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Dan Barker
07-12-2004, 12:02 PM
I write in relation to Marco Viceconti's excellent and relevant posting in
relation to the FE models in orthopaedic biomechanics.

I am too concerned that FE models are presented with ever increasing
complexity without a basic understanding of the underlying model parameters.

This may appear inflammatory and this is not my attention but I challenge
the more experienced FE modellers of this list to show cases where FE
analysis has led to actual change in clinical practice for orthopaedic
surgeons.

The basis of my question/challenge comes from experience in submitting FE
papers to clinical journals where the objective has been to look at stress
shielding of bone. Reviewers have often asked what the clinical realities
are for say a 20% decrease in strain at a particular site in bone, and
reject the paper, perhaps correctly i must admit, because we the authors
cannot provide the answer. When i pose this questions to clinicians,
clinical researchers, bone researchers etc nobody has the answer. They often
say they believe stress/strain shielding is important but do not have the
foggiest what quantitative values are important. Yet FEA models quantify
answers to sometimes 3 decimal places and I am as guilty of this as anyone.
Furthermore bone remodelling algorithms are included in FE models with "time
constants" so that the simulated remodelling agrees with retrospective
clinical observation.

I also point to the rough versus polished surface finish debate for cemented
hip stems which an enormous computational effort was devoted to. Some
studies said that a polished surface increased tensile hoop cement stresses
because of stem subsidence and would lead to early failure whereas others
said the polished stem subsided and encouraged compressive stresses at the
bone-cement interface rather than shear and loaded the bone more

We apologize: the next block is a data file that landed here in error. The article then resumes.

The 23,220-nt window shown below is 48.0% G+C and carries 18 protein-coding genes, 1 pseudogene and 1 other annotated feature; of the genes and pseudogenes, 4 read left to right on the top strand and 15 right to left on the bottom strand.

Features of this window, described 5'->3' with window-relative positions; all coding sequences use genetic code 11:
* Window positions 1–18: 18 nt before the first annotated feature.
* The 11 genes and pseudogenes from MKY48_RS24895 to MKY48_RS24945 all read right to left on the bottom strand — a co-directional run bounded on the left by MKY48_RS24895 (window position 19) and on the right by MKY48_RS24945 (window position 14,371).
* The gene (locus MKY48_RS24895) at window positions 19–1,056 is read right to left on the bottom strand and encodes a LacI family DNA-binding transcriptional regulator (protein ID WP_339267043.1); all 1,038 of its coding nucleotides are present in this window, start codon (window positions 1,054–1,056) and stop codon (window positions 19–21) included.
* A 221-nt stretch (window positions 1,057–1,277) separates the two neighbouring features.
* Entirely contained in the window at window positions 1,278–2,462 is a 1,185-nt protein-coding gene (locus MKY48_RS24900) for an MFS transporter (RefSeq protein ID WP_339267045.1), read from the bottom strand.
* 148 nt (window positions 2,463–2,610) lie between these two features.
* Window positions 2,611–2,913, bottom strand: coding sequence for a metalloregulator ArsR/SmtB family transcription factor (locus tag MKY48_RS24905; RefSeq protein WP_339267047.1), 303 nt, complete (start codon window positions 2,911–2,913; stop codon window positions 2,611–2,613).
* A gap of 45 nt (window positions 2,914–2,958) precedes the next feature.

physiologically and this was a good outcome. These computational approaches
were rarely accompanied by any in vitro or in vivo data. In reality, only a
national outcomes database with many thousands of arthroplasties such as the
Swedish model has the statistical power to differentiate and even then may
only be relevant to one implant shape.

Furthermore, we still have a scant understanding of the loads, boundary
conditions, material properties etc making up our models.

I wonder if it is necessary to channel the funding directed towards
computational efforts back into basic lab and clinical research until we are
more confident to argue to our orthopaedic colleagues the meaning of our
analyses. Perhaps the horse needs to be put back in front of the cart! One
may look at tools such as RSA as an example of "real world" research that is
now providing great insight into the behaviour of artificial joint
constructs.

I could not agree more with the comments of Anders Eriksson who wrote

"Assuming that you have good knowledge of the basic building blocks included
in your simulation package, you can very easily vary assumptions and
parameters in the simulation model, to see how results are affected by these
assumptions, thereby allowing some conclusions to be drawn, when these
simulations are compared to experiments (or general knowledge of behaviour)
This is, but only when you have the underlying knowledge about the modelling
assumptions, something very different and much more powerful than regression
of parameters in a fixed basic model, as it allows a much wider space of
assumptions to be tested."

Some may argue the objective of FEA is not to influence clinical practice
directly, but is an illustrator of the physics involved in orthopaedics and
I wonder if this is more the truth of the matter. Perhaps the stochastic FE
approach must be the goal of FE researchers in orthopaedics biomechanics
with a removal of the N = 1 approach to reflect the true realities of our
models,

Yours Respectfully

Dan Barker, PhD.




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